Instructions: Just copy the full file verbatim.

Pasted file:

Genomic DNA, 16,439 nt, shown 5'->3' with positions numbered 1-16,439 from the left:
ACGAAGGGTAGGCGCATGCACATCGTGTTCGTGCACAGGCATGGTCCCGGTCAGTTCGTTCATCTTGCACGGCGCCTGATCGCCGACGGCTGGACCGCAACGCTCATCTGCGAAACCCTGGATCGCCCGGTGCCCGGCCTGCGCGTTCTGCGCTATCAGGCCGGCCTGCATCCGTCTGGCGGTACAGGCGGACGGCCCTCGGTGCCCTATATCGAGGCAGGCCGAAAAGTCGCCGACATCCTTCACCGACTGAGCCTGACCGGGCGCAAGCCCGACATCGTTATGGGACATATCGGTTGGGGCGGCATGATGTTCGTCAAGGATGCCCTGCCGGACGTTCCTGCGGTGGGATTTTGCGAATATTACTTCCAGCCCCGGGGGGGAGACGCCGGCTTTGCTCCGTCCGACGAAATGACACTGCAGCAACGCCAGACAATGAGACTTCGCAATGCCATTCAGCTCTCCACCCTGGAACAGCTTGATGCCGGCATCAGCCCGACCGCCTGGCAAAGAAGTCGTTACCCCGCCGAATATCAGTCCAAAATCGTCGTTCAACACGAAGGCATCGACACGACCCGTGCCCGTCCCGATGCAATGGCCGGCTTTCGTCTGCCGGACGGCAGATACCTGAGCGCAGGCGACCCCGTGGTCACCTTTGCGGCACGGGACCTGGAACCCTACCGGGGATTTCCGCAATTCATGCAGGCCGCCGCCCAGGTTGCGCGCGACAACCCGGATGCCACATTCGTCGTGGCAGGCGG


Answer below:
Genomic DNA, 16,439 nt, shown 5'->3' with positions numbered 1-16,439 from the left:
ACGAAGGGTAGGCGCATGCACATCGTGTTCGTGCACAGGCATGGTCCCGGTCAGTTCGTTCATCTTGCACGGCGCCTGATCGCCGACGGCTGGACCGCAACGCTCATCTGCGAAACCCTGGATCGCCCGGTGCCCGGCCTGCGCGTTCTGCGCTATCAGGCCGGCCTGCATCCGTCTGGCGGTACAGGCGGACGGCCCTCGGTGCCCTATATCGAGGCAGGCCGAAAAGTCGCCGACATCCTTCACCGACTGAGCCTGACCGGGCGCAAGCCCGACATCGTTATGGGACATATCGGTTGGGGCGGCATGATGTTCGTCAAGGATGCCCTGCCGGACGTTCCTGCGGTGGGATTTTGCGAATATTACTTCCAGCCCCGGGGGGGAGACGCCGGCTTTGCTCCGTCCGACGAAATGACACTGCAGCAACGCCAGACAATGAGACTTCGCAATGCCATTCAGCTCTCCACCCTGGAACAGCTTGATGCCGGCATCAGCCCGACCGCCTGGCAAAGAAGTCGTTACCCCGCCGAATATCAGTCCAAAATCGTCGTTCAACACGAAGGCATCGACACGACCCGTGCCCGTCCCGATGCAATGGCCGGCTTTCGTCTGCCGGACGGCAGATACCTGAGCGCAGGCGACCCCGTGGTCACCTTTGCGGCACGGGACCTGGAACCCTACCGGGGATTTCCGCAATTCATGCAGGCCGCCGCCCAGGTTGCGCGCGACAACCCGGATGCCACATTCGTCGTGGCAGGCGG